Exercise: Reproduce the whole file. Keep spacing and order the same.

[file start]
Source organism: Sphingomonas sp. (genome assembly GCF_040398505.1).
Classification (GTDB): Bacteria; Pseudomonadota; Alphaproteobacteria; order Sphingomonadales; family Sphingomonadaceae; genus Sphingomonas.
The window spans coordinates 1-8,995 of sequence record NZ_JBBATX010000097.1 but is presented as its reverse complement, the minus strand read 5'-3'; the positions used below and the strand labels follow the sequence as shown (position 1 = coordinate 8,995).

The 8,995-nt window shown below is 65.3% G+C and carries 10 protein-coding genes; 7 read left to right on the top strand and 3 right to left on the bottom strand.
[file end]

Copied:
Source organism: Sphingomonas sp. (genome assembly GCF_040398505.1).
Classification (GTDB): Bacteria; Pseudomonadota; Alphaproteobacteria; order Sphingomonadales; family Sphingomonadaceae; genus Sphingomonas.
The window spans coordinates 1-8,995 of sequence record NZ_JBBATX010000097.1 but is presented as its reverse complement, the minus strand read 5'-3'; the positions used below and the strand labels follow the sequence as shown (position 1 = coordinate 8,995).

The 8,995-nt window shown below is 65.3% G+C and carries 10 protein-coding genes; 7 read left to right on the top strand and 3 right to left on the bottom strand.